Ox: Consumers look to us for unique new designs that speak to their specific fetishes and fantasies. My biggest fear is creating product that’s just ‘normal’ or generic. The fear is becoming complacent. Like any designer, I have a fear of losing my art. We always want our products to ‘wow’ people.

How important is it that the consumers perceive Oxballs as a brand? How much weight do brands carry and are they more valuable in a high-saturated market?
Ox: I am extremely brand-orientated. The most exciting thing is when you are creating an image that goes with a brand and a brand that goes with the image. The two go hand in hand, people spot a product and they know that it is a certain brand. Our product speaks for itself, you know its Oxballs. People go into stores and ask for us by name, and our logo has become an icon. We want people to use a toy and after they are done go, ‘Holy shit, that’s Oxballs! I want more…’

Are the consumers becoming more aware of brands in the erotic market?
Ox: Oh, totally. If you have strong product you create a core audience that will seek you out by name. That’s what happened with us.

Which channels of distribution do you use to get your products out there?
Ryan Fraga: We work globally with wholesale distribution partners, as well as directly with some retail chain stores. We’re very careful to protect the retail value of our brand, and shy away from 3rd party web sellers, or other avenues where discounting off retail is the standard. This means a consumer can’t price shop a lower price on a cell phone while standing in a walk-in retailer.


Where can interested retailers get your products in Europe? Which sources should they turn to?
Ryan: Our most prominent distribution partner in Europe is Dusedo.

What criteria does a potential trade or distribution partner have to fulfil for you to let them distribute your products?
Ryan: We take every new potential customer on a case by case basis, particularly distributors. It truly depends on what markets a potential partner is servicing, and how that will affect our current distribution footprint. I’m a huge advocate for setting up new customers for success. Part of that is making sure there isn’t immediate competition already in place with a current partner, creating a price race to the bottom. We’re interested in creating relationships that are long lasting and rewarding for both our customers and us.

What type of support can the trade members expect from your company and the Oxballs distribution partners? Which tools and materials do you provide to make sure that your products are as successful?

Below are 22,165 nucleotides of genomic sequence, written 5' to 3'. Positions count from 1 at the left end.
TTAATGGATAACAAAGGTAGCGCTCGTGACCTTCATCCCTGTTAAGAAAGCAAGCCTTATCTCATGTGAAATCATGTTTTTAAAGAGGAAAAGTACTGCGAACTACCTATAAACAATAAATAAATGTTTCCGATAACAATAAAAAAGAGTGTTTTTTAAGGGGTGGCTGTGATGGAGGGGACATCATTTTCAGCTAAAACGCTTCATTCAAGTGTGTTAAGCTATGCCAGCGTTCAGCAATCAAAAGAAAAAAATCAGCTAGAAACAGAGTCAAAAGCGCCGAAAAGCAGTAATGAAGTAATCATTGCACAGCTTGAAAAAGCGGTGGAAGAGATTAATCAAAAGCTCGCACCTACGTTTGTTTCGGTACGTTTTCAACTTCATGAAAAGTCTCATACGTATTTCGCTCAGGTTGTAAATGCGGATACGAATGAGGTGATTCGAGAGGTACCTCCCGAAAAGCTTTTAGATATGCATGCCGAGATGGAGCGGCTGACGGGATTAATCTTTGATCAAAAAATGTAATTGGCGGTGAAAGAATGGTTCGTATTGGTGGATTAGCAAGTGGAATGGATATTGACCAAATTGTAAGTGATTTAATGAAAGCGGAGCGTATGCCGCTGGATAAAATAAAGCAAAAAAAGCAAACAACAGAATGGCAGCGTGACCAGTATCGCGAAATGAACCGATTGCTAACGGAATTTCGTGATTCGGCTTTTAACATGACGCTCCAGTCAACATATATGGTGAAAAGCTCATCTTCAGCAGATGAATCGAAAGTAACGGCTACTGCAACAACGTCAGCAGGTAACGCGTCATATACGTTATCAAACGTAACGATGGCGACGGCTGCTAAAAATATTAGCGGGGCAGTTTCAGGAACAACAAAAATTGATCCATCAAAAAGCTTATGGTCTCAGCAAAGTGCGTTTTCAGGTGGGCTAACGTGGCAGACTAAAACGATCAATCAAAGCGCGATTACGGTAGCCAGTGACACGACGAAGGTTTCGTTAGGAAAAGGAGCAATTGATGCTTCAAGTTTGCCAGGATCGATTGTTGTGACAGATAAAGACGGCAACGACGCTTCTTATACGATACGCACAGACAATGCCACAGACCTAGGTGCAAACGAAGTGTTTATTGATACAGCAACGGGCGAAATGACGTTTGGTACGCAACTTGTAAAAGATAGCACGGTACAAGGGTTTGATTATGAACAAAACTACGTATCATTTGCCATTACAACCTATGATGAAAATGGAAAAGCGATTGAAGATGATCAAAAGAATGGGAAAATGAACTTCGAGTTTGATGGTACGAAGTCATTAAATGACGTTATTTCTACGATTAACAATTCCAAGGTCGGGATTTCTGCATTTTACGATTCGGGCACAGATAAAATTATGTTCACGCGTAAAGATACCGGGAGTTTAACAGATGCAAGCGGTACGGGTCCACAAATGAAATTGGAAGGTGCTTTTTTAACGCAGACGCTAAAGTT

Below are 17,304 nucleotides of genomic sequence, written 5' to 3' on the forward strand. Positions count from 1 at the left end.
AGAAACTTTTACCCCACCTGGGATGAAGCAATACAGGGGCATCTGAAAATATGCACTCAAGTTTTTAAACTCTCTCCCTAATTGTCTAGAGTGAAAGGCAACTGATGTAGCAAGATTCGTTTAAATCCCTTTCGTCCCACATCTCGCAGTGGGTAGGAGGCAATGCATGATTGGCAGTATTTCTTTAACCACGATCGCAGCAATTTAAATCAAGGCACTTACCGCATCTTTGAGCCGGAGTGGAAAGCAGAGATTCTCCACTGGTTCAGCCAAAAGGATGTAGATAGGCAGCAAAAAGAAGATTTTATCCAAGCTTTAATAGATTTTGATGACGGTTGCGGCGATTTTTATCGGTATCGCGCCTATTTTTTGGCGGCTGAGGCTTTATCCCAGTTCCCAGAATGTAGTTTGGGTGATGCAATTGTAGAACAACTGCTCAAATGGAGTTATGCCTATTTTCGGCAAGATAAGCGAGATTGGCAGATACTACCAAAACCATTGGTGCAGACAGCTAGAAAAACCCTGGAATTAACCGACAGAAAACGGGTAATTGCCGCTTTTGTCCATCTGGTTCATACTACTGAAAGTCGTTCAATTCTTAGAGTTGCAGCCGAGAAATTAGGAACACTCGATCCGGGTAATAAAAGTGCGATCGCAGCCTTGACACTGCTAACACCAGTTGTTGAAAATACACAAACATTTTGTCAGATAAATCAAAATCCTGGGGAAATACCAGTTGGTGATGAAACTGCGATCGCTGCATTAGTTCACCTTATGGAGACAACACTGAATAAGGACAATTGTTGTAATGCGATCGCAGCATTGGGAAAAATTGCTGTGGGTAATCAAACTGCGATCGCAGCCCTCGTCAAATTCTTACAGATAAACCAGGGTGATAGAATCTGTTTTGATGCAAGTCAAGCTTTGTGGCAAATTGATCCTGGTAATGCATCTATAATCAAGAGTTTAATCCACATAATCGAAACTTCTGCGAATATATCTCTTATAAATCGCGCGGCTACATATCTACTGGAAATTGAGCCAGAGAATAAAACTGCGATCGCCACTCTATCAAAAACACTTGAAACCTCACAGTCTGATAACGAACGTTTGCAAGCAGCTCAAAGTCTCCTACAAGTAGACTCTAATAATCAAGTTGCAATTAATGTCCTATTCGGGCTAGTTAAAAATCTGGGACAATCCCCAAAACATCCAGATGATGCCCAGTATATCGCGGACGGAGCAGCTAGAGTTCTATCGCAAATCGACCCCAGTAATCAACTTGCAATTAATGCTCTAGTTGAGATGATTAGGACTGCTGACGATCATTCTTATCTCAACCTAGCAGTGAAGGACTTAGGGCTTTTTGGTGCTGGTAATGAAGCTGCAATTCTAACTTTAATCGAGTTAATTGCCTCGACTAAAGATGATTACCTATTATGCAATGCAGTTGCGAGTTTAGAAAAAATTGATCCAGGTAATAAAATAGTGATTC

Ryan: Our sales team is focussed on ensuring there are education and guidance tools available, which are tailored to every customer and their offering. This is a vast brand, and it really takes our assistance to help make choices that make the most sense for our customers. We also have strong graphics and design behind our company. Our design team is available to our customers, and we co-brand many marketing campaigns.

How should walk-in stores and e-commerce shops present your products to generate as much turnover with Oxballs as possible?
Ryan: I find the most successful retailers merchandise Oxballs in its own branding area, rather than separating out the pieces with similar types of products together. Put testers out on display for people to touch and experience our materials. I also suggest making room to display some of our larger more eye-catching dildos and toys, to tell a full story of our brand. These draw people’s attention to our products, and promote sell-through with the smaller pieces. It also becomes a memorable experience for a customer browsing a retail floor.

I am sure you have lots of plans in the pipeline. What can we expect from Oxballs in the upcoming months and years?
Ryan: We’re launching new packaging in 2016, which will create a clearer and more cohesive message. We will do our best to make sure this packaging shift happens as seamlessly as it can for retailers, so there isn’t mixed packaging on display. As always, we will continue to release new products regularly, and are slated to release roughly 50 new products in 2016.